Speech / Language / Communication Disorders Evaluation and Treatment

Do you or your child have any of these communication disorders?

Language – difficulty understanding others or conveying thoughts, ideas and feelings.

Articulation – inability to produce speech sounds properly or easily; difficulties with voice or pronouncing sounds.

Apraxia – also called dyspraxia – difficulty communicating correctly and consistently; trouble putting sounds and syllables together in the correct order to form words; improper use of the varying rhythms, stresses, and inflections of speech that are used to help express meaning.

Voice – may include a variety of symptoms, such as:

  1. hoarseness
  2. breathiness
  3. a “rough” or “scratchy” voice
  4. harshness
  5. a “lump in the throat” sensation
  6. decreased pitch range
  7. voice and body fatigue
  8. inability to speak loudly

Fluency – variations in continuity, smoothness, rhythm, and/or effort of speech. E.g., stuttering, characterized by “tight” speech, where sounds and words get stuck or repeated.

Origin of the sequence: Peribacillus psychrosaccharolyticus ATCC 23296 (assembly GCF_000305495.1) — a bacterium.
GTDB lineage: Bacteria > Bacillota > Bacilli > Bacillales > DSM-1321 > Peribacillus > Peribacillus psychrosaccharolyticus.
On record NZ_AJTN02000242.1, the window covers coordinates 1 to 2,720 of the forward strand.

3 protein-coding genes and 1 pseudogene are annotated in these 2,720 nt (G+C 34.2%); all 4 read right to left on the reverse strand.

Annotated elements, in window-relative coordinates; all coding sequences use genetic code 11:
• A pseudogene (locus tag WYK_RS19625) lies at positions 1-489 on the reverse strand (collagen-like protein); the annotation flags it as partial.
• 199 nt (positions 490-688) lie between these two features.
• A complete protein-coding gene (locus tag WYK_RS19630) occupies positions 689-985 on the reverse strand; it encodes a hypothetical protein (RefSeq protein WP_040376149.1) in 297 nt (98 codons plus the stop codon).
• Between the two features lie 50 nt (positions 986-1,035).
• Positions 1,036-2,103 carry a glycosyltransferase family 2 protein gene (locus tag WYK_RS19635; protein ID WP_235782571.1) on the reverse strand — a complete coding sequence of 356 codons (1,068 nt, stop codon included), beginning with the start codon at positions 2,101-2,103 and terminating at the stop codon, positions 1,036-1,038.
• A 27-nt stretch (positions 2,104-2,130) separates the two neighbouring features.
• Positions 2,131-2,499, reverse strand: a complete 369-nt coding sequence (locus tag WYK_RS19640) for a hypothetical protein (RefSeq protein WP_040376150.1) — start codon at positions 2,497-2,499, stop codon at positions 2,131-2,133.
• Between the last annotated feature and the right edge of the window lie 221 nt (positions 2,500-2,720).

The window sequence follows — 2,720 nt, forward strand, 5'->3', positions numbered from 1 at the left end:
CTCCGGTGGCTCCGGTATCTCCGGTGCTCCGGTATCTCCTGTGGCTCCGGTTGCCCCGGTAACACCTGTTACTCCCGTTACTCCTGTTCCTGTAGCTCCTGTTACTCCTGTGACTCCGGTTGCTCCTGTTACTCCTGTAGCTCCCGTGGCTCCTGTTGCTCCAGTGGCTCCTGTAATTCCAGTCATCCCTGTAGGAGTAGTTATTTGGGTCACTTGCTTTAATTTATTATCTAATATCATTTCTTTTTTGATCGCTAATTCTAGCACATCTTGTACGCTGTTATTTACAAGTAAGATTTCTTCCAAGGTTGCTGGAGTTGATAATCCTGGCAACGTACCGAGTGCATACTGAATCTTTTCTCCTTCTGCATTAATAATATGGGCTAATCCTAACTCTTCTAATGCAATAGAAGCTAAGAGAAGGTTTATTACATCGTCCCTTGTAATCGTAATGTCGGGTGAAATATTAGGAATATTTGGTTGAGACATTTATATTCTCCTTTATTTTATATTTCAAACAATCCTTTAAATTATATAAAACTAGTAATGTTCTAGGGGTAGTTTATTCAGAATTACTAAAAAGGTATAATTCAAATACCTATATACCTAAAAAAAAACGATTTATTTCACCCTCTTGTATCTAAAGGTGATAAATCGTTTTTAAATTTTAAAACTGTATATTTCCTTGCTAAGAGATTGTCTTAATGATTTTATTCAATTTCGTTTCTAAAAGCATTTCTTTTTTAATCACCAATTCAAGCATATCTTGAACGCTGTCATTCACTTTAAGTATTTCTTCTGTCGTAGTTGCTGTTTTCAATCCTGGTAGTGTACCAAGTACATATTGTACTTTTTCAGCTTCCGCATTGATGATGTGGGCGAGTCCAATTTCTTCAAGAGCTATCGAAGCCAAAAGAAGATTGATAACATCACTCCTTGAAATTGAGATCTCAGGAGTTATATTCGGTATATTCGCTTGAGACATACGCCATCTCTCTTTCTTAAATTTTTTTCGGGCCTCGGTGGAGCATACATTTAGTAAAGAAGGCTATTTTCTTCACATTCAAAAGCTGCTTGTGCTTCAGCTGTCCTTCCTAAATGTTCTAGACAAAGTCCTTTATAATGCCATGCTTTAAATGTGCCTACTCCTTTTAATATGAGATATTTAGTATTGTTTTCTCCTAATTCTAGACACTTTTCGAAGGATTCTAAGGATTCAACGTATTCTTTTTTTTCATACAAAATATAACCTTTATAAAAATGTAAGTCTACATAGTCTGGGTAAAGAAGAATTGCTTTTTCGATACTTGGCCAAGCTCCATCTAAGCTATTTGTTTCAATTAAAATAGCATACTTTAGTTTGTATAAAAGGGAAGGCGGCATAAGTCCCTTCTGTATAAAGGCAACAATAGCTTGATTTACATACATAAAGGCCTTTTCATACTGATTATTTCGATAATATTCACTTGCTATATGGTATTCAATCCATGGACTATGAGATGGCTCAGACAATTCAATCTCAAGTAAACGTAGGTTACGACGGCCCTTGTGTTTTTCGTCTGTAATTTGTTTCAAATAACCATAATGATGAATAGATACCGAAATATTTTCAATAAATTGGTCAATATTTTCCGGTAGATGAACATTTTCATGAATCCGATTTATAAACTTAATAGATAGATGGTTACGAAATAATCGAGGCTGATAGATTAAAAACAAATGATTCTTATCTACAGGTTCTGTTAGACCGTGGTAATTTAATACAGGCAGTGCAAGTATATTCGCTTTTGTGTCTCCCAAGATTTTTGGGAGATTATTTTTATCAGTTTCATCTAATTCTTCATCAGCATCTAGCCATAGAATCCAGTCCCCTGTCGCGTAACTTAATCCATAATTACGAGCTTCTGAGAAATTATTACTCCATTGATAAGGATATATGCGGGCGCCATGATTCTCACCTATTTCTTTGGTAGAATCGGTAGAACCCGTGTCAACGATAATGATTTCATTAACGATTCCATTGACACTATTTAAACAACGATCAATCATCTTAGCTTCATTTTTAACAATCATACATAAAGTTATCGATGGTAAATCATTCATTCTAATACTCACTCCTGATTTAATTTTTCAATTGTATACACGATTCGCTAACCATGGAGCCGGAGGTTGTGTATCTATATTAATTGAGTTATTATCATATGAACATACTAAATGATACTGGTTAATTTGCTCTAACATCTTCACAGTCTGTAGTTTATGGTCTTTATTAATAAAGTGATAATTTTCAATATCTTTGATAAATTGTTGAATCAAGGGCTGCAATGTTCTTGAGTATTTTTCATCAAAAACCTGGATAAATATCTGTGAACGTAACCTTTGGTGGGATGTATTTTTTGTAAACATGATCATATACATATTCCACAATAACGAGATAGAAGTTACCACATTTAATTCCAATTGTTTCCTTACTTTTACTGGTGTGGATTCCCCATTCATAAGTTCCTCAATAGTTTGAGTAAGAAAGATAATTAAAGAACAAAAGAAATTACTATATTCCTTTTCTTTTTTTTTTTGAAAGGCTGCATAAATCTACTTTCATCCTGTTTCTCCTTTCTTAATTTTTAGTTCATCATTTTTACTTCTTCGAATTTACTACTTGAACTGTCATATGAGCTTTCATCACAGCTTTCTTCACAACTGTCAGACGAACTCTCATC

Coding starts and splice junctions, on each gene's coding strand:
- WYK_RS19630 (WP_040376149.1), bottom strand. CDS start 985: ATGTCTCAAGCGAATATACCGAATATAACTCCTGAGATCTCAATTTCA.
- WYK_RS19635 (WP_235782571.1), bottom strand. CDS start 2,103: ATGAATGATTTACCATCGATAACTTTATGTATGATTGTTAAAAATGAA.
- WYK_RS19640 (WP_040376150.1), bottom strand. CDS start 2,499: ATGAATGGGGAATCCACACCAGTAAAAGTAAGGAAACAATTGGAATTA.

Oral Motor – difficulty using facial muscles (mouth, jaw, tongue, lips) for speech or feeding. Symptoms include difficulty using a straw; excessive drooling; difficulty imitating oral movements; groping for or inconsistent production of sounds.

Myofunctional – exaggerated tongue movement during speech and/or swallowing; may cause difficulty in pronouncing certain sounds correctly, such as “thumb” instead of “some”.

Auditory Processing – difficulty hearing and understanding speech despite hearing sensitivity within normal limits.

JoAnn Ficca has worked one-on-one with hundreds of children and adults with these disorders to help improve not just their quality of speech, but also their quality of life.

Contact JoAnn for a consultation, and, if indicated, a formal evaluation and treatment plan.